Additional Blocking Features

Besides the most important ad blocking and tracking blocking, most of the blockers also offer some additional blocking features:

  • Images: You don’t want to block images under normal conditions, but it comes in very handy when you are on low bandwidth, for example a 2D connection (Edge), or when data traffic is costly (roaming).
  • Cookies: Normally cookies are a useful thing, but it’s nice to have the option to block them on certain sites, where you prefer to leave as many records as possible (google, facebook, etc.).
  • Scripts: Most sites won’t work properly without scripts. So this option is not essential, but maybe nice to have.
  • Social buttons: If you never share a page on Twitter, Facebook etc. you may want to keep these buttons out of sight.2
  • External Fonts: Blocks the loading of fonts that are not on the same computer as the browser. This can be web fonts pulled remotely from Google Fonts or others, but also webfonts that are hosted locally on the site’s host. This is meant to save some additional bytes, but normally the yield is negligible and it will destroy the typography of the page.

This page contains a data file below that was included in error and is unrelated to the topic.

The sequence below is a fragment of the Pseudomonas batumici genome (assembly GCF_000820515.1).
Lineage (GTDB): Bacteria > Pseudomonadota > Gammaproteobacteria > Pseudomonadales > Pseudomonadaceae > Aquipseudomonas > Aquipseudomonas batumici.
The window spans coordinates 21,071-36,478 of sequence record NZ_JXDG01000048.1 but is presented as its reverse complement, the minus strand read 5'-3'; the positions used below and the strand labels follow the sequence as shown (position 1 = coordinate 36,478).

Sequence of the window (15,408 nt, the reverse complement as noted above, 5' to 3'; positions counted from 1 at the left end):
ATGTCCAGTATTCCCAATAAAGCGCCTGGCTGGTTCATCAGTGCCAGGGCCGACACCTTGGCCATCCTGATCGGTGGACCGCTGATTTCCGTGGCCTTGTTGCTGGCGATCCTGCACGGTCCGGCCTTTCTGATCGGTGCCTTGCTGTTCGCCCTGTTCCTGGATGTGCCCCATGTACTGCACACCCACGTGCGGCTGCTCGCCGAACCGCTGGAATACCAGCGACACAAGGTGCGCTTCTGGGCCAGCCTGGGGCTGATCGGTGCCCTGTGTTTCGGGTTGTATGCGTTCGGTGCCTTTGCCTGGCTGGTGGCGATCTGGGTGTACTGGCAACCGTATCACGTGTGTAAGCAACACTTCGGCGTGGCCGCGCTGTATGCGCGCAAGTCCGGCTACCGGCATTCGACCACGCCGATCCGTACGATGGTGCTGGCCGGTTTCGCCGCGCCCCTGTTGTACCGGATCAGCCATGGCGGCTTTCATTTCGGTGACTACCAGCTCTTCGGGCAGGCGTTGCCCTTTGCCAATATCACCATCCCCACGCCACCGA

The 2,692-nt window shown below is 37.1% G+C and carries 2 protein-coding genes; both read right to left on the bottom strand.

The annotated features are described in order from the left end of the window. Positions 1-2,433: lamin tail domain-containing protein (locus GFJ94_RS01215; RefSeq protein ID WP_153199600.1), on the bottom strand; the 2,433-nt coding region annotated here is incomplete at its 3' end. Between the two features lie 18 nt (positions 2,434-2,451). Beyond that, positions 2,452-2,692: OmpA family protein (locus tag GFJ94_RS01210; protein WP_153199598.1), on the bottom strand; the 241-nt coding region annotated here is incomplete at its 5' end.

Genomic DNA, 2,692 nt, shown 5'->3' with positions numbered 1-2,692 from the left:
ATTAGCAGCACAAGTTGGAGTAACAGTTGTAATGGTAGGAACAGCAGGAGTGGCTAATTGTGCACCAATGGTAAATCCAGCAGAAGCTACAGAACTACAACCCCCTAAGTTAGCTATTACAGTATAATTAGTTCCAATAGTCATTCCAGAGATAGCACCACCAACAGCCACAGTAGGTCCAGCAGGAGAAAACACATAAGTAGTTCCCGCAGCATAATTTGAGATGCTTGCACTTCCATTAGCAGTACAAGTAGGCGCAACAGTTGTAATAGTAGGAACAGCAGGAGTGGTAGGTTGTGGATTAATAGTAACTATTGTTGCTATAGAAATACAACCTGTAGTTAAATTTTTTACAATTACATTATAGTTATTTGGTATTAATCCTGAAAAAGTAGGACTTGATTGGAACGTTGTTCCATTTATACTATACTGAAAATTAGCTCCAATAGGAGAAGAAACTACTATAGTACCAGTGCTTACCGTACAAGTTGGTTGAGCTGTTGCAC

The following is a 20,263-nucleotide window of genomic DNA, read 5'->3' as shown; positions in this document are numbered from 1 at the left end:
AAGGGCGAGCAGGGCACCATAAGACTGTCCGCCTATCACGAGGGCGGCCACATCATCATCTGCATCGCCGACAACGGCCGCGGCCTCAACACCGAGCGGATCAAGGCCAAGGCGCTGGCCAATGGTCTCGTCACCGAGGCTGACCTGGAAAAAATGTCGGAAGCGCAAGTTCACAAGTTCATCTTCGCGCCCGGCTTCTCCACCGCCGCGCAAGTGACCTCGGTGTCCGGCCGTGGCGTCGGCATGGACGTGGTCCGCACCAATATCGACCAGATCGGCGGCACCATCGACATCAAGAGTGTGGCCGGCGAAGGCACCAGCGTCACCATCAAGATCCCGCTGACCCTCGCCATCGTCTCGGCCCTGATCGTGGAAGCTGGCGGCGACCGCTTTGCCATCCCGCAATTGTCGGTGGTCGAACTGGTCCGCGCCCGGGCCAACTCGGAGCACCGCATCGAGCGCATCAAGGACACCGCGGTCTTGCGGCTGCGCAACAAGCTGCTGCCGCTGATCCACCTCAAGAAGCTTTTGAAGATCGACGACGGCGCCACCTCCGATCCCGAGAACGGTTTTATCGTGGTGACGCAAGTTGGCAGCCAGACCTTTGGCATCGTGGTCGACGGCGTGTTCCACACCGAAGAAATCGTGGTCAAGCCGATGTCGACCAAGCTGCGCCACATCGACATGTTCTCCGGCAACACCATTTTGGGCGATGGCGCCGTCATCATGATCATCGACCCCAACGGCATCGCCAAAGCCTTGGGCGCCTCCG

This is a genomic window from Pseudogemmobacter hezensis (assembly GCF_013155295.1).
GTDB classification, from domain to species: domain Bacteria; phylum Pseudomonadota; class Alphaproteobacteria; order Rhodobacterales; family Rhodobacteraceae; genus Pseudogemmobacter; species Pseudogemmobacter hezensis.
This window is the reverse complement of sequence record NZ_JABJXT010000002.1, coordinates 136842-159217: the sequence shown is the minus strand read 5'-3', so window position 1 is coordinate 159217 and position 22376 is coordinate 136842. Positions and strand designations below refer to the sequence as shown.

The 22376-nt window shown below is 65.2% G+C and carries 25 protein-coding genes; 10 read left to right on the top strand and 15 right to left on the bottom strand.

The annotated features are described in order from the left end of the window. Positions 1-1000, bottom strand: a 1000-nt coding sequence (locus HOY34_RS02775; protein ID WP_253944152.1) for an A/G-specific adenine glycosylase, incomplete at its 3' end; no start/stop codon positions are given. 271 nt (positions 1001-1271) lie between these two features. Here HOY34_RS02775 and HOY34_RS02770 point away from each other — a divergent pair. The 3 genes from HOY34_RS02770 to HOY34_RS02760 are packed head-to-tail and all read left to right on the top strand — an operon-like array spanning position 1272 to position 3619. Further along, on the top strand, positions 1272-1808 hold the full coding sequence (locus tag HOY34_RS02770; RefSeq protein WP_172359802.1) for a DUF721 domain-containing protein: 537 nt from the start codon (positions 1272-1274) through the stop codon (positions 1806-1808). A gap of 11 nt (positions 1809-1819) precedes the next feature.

• EU Cookie Warnings: The annoying banners that appear on Europe-hosted sites, asking you to confirm the usage of cookies.
  • Regional Ads: The option to activate additional blocking lists: For example if you only browse German sites, you enable the German rules and leave the other regional rules out. Basically this means that the blocking list is split, in order to have only as many active entries as necessary (which means —in theory— less computing time). I doubt that this is very useful. If a content blocker doesn’t offer a regional blocker option, it should be safe to assume that all regional rules are contained in the main blocking list.